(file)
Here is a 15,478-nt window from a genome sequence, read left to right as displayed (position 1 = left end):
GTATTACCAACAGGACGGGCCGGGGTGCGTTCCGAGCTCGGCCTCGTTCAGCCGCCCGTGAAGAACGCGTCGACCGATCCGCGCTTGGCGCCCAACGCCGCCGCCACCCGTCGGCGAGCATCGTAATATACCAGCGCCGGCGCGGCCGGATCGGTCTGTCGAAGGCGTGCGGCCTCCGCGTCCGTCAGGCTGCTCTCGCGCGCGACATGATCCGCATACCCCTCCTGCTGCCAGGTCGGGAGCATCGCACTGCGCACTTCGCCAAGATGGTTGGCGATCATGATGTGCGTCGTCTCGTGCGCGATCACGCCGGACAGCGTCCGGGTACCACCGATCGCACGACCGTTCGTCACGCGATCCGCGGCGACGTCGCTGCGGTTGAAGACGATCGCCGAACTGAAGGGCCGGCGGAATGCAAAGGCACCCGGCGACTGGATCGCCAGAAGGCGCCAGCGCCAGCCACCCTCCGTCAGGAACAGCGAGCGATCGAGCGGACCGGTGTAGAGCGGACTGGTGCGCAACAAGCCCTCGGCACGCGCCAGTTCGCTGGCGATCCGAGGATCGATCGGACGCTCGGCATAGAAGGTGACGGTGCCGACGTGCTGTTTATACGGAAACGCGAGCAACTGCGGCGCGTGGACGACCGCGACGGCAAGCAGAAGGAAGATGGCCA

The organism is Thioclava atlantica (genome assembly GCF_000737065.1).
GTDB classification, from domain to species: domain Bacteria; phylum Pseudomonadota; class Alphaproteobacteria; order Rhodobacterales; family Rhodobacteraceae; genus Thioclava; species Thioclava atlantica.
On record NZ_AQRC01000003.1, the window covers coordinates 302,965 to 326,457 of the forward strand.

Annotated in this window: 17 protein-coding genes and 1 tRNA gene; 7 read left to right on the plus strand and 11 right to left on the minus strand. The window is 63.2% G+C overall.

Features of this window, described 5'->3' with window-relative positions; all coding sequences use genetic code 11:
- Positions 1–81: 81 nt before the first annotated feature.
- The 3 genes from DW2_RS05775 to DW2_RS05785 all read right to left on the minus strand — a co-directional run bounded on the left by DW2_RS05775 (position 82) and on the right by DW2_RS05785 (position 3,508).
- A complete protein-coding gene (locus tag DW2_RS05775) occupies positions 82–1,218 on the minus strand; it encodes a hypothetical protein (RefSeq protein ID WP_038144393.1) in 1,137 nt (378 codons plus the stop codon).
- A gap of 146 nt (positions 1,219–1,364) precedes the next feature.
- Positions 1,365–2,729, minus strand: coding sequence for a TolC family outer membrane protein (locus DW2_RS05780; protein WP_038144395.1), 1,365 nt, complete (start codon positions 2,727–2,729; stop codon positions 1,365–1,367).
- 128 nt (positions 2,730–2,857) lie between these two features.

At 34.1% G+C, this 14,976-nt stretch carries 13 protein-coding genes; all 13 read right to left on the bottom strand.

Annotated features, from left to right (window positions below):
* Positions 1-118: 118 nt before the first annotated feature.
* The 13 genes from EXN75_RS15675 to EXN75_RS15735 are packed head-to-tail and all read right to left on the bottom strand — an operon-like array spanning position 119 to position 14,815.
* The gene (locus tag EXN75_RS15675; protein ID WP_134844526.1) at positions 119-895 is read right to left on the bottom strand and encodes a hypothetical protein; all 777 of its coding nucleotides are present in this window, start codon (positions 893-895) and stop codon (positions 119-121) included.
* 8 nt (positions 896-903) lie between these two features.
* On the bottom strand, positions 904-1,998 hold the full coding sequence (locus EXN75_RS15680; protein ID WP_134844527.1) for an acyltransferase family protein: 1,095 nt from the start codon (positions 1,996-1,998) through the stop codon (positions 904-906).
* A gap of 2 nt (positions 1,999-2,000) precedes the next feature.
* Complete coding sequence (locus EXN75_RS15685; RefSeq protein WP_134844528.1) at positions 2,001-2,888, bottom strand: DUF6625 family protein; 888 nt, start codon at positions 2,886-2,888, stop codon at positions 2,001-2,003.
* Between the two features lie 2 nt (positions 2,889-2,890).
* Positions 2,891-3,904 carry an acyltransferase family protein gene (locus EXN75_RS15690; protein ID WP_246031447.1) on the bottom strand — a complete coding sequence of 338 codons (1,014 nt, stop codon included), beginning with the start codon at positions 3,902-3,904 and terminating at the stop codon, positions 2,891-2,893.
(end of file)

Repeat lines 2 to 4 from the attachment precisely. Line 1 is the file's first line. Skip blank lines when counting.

GTATTACCAACAGGACGGGCCGGGGTGCGTTCCGAGCTCGGCCTCGTTCAGCCGCCCGTGAAGAACGCGTCGACCGATCCGCGCTTGGCGCCCAACGCCGCCGCCACCCGTCGGCGAGCATCGTAATATACCAGCGCCGGCGCGGCCGGATCGGTCTGTCGAAGGCGTGCGGCCTCCGCGTCCGTCAGGCTGCTCTCGCGCGCGACATGATCCGCATACCCCTCCTGCTGCCAGGTCGGGAGCATCGCACTGCGCACTTCGCCAAGATGGTTGGCGATCATGATGTGCGTCGTCTCGTGCGCGATCACGCCGGACAGCGTCCGGGTACCACCGATCGCACGACCGTTCGTCACGCGATCCGCGGCGACGTCGCTGCGGTTGAAGACGATCGCCGAACTGAAGGGCCGGCGGAATGCAAAGGCACCCGGCGACTGGATCGCCAGAAGGCGCCAGCGCCAGCCACCCTCCGTCAGGAACAGCGAGCGATCGAGCGGACCGGTGTAGAGCGGACTGGTGCGCAACAAGCCCTCGGCACGCGCCAGTTCGCTGGCGATCCGAGGATCGATCGGACGCTCGGCATAGAAGGTGACGGTGCCGACGTGCTGTTTATACGGAAACGCGAGCAACTGCGGCGCGTGGACGACCGCGACGGCAAGCAGAAGGAAGATGGCCA

The organism is Thioclava atlantica (genome assembly GCF_000737065.1).
GTDB classification, from domain to species: domain Bacteria; phylum Pseudomonadota; class Alphaproteobacteria; order Rhodobacterales; family Rhodobacteraceae; genus Thioclava; species Thioclava atlantica.